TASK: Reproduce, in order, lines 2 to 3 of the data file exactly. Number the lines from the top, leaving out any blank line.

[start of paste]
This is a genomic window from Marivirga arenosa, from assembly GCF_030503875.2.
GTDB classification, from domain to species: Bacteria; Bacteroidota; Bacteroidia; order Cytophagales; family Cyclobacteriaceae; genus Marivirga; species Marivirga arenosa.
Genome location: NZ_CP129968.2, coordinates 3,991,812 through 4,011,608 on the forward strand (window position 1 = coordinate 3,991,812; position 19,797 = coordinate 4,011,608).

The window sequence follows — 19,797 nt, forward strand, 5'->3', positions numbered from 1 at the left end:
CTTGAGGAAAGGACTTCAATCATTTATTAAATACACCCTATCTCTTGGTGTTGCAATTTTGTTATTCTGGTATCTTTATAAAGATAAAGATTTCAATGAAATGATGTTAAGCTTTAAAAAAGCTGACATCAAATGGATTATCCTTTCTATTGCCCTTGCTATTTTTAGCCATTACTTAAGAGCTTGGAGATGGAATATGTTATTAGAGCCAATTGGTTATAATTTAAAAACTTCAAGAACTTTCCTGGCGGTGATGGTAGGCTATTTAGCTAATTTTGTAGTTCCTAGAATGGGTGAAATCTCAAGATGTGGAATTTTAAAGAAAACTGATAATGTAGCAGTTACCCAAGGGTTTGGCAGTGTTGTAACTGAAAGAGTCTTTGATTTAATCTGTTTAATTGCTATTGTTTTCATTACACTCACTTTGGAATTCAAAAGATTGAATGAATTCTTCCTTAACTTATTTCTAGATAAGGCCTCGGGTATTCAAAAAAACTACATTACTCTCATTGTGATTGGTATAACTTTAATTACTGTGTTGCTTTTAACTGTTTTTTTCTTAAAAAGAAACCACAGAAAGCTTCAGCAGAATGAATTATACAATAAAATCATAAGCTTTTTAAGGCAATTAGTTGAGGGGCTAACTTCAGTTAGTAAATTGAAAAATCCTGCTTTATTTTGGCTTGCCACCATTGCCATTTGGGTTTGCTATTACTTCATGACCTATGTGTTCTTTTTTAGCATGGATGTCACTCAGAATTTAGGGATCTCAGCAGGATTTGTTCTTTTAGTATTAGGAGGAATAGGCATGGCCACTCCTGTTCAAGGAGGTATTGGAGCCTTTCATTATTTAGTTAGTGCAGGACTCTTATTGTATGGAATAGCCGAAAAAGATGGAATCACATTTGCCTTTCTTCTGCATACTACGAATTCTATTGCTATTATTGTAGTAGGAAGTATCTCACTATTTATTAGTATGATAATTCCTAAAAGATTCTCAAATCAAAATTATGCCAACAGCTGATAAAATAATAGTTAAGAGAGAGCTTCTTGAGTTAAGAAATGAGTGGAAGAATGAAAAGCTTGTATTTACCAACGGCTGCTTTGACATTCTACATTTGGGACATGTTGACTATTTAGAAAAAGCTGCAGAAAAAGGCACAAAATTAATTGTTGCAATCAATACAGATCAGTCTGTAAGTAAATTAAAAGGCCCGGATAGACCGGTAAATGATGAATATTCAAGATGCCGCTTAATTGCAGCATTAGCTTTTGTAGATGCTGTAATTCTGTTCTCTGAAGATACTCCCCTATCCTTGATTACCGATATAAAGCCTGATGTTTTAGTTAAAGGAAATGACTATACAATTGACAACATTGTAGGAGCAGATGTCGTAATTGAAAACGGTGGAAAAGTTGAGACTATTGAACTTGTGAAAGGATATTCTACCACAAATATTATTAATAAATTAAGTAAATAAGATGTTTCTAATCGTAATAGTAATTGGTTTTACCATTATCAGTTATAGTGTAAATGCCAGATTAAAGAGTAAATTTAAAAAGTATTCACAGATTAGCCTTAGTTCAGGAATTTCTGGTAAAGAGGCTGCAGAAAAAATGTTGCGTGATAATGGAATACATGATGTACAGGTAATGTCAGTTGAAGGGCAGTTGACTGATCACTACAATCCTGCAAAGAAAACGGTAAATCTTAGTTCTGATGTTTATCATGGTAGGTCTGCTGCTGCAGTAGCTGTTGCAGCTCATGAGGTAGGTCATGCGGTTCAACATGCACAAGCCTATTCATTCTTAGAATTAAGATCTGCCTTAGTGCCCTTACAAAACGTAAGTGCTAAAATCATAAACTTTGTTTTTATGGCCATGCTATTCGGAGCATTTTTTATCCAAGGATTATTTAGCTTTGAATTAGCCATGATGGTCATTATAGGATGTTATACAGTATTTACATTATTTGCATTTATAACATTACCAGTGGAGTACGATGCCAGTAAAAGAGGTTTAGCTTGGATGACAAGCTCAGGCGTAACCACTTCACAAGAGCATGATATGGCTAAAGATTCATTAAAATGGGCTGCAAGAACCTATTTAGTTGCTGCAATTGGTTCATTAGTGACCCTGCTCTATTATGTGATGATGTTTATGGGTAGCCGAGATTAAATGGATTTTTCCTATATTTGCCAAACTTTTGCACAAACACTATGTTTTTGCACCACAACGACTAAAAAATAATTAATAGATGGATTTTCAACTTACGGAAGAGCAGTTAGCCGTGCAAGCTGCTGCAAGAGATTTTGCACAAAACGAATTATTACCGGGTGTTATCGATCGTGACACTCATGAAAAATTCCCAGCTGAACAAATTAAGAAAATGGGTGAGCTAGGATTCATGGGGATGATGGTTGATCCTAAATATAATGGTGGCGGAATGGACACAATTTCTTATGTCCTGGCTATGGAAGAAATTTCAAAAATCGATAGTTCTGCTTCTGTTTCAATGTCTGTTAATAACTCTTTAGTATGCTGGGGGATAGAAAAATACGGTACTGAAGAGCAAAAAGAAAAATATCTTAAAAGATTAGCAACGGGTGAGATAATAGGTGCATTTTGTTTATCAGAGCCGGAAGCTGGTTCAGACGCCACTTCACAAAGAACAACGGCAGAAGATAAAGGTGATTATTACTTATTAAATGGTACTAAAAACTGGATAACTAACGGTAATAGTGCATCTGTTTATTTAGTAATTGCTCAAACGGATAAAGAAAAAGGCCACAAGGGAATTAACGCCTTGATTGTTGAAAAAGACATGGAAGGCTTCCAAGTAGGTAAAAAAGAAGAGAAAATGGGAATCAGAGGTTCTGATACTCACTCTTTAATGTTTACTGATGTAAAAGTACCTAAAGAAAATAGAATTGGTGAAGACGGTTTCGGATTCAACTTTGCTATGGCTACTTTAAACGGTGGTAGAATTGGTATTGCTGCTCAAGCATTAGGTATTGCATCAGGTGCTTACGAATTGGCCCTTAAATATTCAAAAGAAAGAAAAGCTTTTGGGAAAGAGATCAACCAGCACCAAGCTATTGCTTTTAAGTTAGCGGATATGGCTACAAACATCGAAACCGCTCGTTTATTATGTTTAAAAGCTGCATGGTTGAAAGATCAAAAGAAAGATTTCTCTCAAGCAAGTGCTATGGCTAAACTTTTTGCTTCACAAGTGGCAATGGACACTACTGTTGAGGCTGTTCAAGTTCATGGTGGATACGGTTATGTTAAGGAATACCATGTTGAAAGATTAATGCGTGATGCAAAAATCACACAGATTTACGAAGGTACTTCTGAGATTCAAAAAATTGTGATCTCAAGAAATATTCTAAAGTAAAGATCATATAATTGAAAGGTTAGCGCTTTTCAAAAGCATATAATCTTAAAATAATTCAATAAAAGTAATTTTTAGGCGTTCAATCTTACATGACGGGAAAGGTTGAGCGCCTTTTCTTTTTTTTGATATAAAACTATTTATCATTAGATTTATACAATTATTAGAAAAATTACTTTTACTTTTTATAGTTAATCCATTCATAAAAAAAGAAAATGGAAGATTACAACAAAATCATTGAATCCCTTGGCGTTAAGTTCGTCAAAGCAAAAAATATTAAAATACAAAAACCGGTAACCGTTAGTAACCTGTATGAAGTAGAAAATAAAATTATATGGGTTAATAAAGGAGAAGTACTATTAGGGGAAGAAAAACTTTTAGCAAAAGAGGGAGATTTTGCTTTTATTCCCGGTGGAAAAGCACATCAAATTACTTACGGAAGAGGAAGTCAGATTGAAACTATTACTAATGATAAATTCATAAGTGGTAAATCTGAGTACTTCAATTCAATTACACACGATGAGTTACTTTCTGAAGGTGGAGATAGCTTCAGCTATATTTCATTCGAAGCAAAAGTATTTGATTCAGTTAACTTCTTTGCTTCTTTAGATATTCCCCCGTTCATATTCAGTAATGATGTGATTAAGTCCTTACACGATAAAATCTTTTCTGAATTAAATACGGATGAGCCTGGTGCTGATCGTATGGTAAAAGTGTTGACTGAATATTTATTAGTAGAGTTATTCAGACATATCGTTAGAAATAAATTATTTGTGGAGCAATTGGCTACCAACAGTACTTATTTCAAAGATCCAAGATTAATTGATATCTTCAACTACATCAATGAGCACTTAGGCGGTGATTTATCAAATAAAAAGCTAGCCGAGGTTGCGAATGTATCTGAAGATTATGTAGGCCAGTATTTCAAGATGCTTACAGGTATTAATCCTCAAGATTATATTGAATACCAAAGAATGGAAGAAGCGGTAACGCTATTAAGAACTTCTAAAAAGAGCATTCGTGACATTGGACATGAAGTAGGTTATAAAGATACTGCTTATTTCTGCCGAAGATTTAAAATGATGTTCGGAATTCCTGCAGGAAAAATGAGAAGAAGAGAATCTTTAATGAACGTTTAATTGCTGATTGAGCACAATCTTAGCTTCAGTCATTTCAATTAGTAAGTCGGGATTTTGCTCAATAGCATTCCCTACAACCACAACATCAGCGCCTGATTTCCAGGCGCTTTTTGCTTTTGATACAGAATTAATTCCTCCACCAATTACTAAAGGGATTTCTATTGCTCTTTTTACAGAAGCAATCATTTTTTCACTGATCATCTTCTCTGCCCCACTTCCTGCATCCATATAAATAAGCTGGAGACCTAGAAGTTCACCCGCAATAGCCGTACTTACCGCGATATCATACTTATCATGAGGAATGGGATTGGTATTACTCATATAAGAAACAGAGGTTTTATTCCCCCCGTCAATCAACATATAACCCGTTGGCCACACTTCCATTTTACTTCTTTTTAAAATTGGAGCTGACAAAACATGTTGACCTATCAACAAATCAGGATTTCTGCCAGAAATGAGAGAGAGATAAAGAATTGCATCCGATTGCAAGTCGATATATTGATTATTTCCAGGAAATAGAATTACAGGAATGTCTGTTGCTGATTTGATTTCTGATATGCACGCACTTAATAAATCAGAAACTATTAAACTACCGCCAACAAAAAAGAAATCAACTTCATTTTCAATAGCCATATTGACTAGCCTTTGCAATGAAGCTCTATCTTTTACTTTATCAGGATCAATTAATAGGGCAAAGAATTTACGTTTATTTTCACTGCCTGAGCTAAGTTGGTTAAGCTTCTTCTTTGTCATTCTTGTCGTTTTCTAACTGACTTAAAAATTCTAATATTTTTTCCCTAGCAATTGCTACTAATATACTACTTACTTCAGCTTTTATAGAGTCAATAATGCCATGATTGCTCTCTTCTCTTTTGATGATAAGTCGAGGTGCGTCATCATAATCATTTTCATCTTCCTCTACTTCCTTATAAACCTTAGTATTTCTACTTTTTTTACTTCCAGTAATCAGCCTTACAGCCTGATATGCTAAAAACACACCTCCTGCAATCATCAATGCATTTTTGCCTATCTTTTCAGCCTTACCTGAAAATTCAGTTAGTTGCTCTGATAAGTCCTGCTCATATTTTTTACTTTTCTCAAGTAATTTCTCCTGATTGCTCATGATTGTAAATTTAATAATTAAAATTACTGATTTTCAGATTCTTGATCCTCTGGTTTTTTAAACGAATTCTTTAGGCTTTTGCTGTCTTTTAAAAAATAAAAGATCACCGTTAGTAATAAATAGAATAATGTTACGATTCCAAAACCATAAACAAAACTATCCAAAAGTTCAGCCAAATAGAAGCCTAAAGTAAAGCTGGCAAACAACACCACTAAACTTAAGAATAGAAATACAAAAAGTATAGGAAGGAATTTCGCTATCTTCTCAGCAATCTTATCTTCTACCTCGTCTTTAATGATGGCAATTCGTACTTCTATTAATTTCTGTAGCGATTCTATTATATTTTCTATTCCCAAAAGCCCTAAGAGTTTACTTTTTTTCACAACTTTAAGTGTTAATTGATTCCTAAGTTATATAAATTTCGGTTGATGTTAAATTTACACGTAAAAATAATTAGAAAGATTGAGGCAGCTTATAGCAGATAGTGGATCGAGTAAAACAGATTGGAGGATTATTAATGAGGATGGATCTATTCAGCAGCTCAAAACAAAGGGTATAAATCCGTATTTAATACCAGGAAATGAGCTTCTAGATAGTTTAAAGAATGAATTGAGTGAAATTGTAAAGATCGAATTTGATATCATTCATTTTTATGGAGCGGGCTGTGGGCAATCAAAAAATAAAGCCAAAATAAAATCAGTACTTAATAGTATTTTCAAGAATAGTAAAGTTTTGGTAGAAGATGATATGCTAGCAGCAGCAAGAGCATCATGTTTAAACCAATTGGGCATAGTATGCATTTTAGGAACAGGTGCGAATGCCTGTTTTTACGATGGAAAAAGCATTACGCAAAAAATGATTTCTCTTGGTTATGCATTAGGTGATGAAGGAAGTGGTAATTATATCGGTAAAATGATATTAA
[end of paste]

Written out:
GTDB classification, from domain to species: Bacteria; Bacteroidota; Bacteroidia; order Cytophagales; family Cyclobacteriaceae; genus Marivirga; species Marivirga arenosa.
Genome location: NZ_CP129968.2, coordinates 3,991,812 through 4,011,608 on the forward strand (window position 1 = coordinate 3,991,812; position 19,797 = coordinate 4,011,608).